The left kidney is usually removed for transplantation from a living donor. The organ most commonly administered by a living donor is the kidney. Parts of other organs, including the lung, liver and pancreas, are now transplanted from living donors. Sometimes the kidney is lost due to rejection, surgical complications, or the original disease that caused the recipient's kidney to fail.
Kidneys are recovered from living donors or from deceased donors (brain death or donation after cardiac death). AKF works on behalf of the 37 million Americans living with kidney disease, and the millions most at risk, to support people wherever they are in their fight against kidney disease, from prevention to life after transplant. The impact of COVID-19 on kidney transplantation and kidney transplant recipients: one year after the pandemic. A kidney from a left donor will be implanted on the right side and a kidney from a right donor will be implanted on the left side.
As a kidney donor, the risk of developing kidney failure later in life is no greater than that of a person in the general population of similar age, sex, or race. You should also meet with a psychologist and an independent living donor advocate to make sure you are mentally and emotionally prepared to donate one of your kidneys. The National Kidney Foundation (NKF) is the largest, most comprehensive and oldest organization dedicated to the awareness, prevention and treatment of kidney disease. Good Samaritan living donors are altruistic (often anonymous) donors who want to donate their kidney to people they don't know.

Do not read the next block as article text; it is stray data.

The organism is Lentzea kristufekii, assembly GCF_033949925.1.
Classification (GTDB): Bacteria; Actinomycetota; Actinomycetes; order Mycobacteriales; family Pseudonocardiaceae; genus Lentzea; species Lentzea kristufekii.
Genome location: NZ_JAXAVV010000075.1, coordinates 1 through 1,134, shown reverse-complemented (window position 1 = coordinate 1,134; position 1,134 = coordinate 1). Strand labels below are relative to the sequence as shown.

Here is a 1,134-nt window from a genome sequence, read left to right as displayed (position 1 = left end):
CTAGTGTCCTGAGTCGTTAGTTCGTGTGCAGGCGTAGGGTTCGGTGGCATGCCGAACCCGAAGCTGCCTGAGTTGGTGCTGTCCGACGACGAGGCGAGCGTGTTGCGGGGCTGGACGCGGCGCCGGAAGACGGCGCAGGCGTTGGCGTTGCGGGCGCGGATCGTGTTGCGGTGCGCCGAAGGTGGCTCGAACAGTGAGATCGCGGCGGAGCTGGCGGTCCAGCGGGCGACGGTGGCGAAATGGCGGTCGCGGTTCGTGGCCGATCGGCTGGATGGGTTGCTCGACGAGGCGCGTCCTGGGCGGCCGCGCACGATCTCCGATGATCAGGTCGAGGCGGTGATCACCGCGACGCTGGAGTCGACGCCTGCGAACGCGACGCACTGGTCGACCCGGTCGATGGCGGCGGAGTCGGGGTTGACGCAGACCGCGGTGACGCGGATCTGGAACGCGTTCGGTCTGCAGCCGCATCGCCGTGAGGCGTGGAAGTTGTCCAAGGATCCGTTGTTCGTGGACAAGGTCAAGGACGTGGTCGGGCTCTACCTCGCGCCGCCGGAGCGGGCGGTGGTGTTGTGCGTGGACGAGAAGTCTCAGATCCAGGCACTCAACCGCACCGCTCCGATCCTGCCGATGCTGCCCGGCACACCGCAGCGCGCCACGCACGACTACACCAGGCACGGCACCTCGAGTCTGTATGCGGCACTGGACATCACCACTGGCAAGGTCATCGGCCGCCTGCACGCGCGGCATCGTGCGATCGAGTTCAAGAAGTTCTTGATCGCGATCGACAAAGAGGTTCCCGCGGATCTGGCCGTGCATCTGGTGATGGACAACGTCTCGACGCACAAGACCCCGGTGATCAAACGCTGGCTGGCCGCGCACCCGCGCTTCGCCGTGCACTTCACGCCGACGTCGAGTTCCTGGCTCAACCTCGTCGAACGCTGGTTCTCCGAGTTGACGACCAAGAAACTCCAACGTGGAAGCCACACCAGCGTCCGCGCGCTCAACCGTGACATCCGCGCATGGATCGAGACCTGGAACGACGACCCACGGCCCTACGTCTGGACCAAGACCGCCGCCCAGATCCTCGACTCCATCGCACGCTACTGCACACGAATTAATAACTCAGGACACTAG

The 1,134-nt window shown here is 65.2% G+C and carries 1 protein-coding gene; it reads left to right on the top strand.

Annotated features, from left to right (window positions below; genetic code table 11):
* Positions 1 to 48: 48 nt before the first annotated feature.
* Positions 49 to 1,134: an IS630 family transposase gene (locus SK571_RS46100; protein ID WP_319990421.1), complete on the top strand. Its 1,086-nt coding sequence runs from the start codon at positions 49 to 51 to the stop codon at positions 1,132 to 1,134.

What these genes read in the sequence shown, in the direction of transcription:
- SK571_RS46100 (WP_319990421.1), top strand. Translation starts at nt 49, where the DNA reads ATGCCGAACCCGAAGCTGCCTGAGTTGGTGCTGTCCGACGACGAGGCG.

If you have kidney failure, having a kidney transplant may mean a longer, healthier life without dialysis. In laparoscopic surgery on a donor kidney, the surgeon makes small cuts in the donor's stomach and the kidney is removed through an incision large enough to fit. While most kidneys with delayed graft function eventually work, they have a somewhat decreased life expectancy compared to kidneys that work right away. If it is determined that you are healthy and that your antibodies and blood type match those of the person receiving the kidney, you may be approved to donate the kidney.
Both you and the recipient of the kidney (the person who received it) can live with only one healthy kidney. If you want to be a living donor, you will need to undergo a medical examination with blood tests to make sure you are healthy enough to donate a kidney. If you have two healthy kidneys, you may be able to donate one of your kidneys to improve or save someone else's life.